From retro town halls to sleek boardrooms and cavernous warehouses; for those looking to run an event, there’s never been more choice.
But what are event planners actually looking for from a venue? We asked Sharon Melamed, founder of Matchboard, a supplier connection website, what she expects from a venue.
She knows a thing or two about events, having run more than 50 business-to-business roundtables in Sydney, Melbourne and London.
Melamed spells out the five things corporate event planners like her expect from a modern venue.
1. Cleanliness is king
It may seem pretty obvious, but having a clean space is absolutely essential, no matter what the function is, Melamed says.
The venue shouldn’t have any leftovers (from previous meetings or events) when you enter the room/space on the day.
Event planners should be specific in pre-event discussions about their expectations around cleanliness and seek a guarantee. Also, reading online reviews, asking other planners and even people who have attended events at the venue is a way to double-check the standard of cleanliness it usually delivers.
2. Signs & staff
A good venue will at best have courteous staff or at least signage to help guests find their way to the event space, according to Melamed.
The last thing a planner wants is for attendees to be aimlessly wandering around a hotel lobby, unsure where they should be. A large, clear sign is a simple and affordable solution and many larger venues offer use of their own signage as part of event packages.
“If there are receptionists, they should be briefed on the name of the event and any sponsors,” Melamed adds.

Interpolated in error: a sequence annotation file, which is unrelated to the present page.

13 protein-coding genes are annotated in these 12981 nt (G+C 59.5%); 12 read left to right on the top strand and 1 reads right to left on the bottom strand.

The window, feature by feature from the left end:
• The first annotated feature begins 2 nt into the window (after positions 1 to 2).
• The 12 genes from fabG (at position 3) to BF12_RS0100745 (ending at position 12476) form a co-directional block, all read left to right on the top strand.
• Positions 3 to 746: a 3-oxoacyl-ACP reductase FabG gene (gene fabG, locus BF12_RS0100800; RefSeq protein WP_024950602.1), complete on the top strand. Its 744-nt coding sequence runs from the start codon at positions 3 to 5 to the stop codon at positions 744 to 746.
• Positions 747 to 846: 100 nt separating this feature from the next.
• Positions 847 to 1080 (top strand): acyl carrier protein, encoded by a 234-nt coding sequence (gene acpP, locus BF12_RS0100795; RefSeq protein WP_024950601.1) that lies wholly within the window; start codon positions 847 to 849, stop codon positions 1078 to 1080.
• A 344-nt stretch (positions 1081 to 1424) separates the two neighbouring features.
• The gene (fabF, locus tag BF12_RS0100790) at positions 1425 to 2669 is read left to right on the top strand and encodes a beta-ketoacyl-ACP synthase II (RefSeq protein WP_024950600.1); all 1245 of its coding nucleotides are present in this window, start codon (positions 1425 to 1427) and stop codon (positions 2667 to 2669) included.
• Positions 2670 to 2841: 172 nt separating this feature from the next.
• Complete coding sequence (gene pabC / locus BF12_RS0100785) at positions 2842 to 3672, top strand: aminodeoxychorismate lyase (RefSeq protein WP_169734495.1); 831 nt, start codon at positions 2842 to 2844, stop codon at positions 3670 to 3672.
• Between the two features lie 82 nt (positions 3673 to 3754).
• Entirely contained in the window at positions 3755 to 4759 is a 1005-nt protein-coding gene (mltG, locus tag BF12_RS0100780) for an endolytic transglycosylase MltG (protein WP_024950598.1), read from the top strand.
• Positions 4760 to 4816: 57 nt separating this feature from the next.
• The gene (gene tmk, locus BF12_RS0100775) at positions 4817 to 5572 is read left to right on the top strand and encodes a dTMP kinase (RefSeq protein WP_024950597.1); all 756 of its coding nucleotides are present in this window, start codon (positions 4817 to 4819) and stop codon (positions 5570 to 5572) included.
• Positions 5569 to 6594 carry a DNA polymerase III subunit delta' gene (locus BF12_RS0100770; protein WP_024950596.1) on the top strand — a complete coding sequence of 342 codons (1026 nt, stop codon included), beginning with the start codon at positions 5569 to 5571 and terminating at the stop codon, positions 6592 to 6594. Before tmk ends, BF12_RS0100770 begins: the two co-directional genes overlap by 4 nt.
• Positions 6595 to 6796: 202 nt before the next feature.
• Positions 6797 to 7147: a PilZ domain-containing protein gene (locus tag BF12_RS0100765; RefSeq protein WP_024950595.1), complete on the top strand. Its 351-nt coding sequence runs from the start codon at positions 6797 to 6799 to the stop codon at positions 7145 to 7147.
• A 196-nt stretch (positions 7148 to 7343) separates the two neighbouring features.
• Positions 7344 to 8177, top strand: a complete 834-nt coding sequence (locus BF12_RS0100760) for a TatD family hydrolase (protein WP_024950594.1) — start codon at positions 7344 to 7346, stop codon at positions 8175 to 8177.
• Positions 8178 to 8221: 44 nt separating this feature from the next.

Planners should also check if guests have to go through any type of security – and what they should advise guests to do to prepare.
Good tech – and support in case something goes awry – is a must-have. It should be quick and easy to run a presentation off a laptop or other device or play music.
Before booking a venue, planners should not only ask about the tech set-up that’s possible, but test it out well. While some people can laugh off a tech failure, it’s ultimately pretty unprofessional and reflects on the person who planned the event.
“Ideally, (you want) someone onsite who can help if it’s not working, too,” Melamed adds.
4. Amenities matter
Regardless of the venue or event, amenities such as toilets, are paramount. Event planners need to understand where they are and how they can be accessed. The same goes for kitchen or catering spaces.
If possible, planners should visit the venue before the event, to see first-hand the standard of amenities and how easily they can be accessed.
It’s easy to overlook something so basic, but a line-up for an insufficient number of toilets won’t be forgotten quickly by attendees. Never assume, always ask.
5. Catering options
The in-house or contract catering choices available to event planners matter … big time. There should be options beyond sandwiches!
Think about what those attending the event will expect food and drink-wise and see if the venue can meet those expectations. Ask for detail, sample menus and indicative costs for both in-house catering or from preferred suppliers, which many venues now have.
Again, if possible, event planners should “try before they buy” and taste the actual dishes on offer.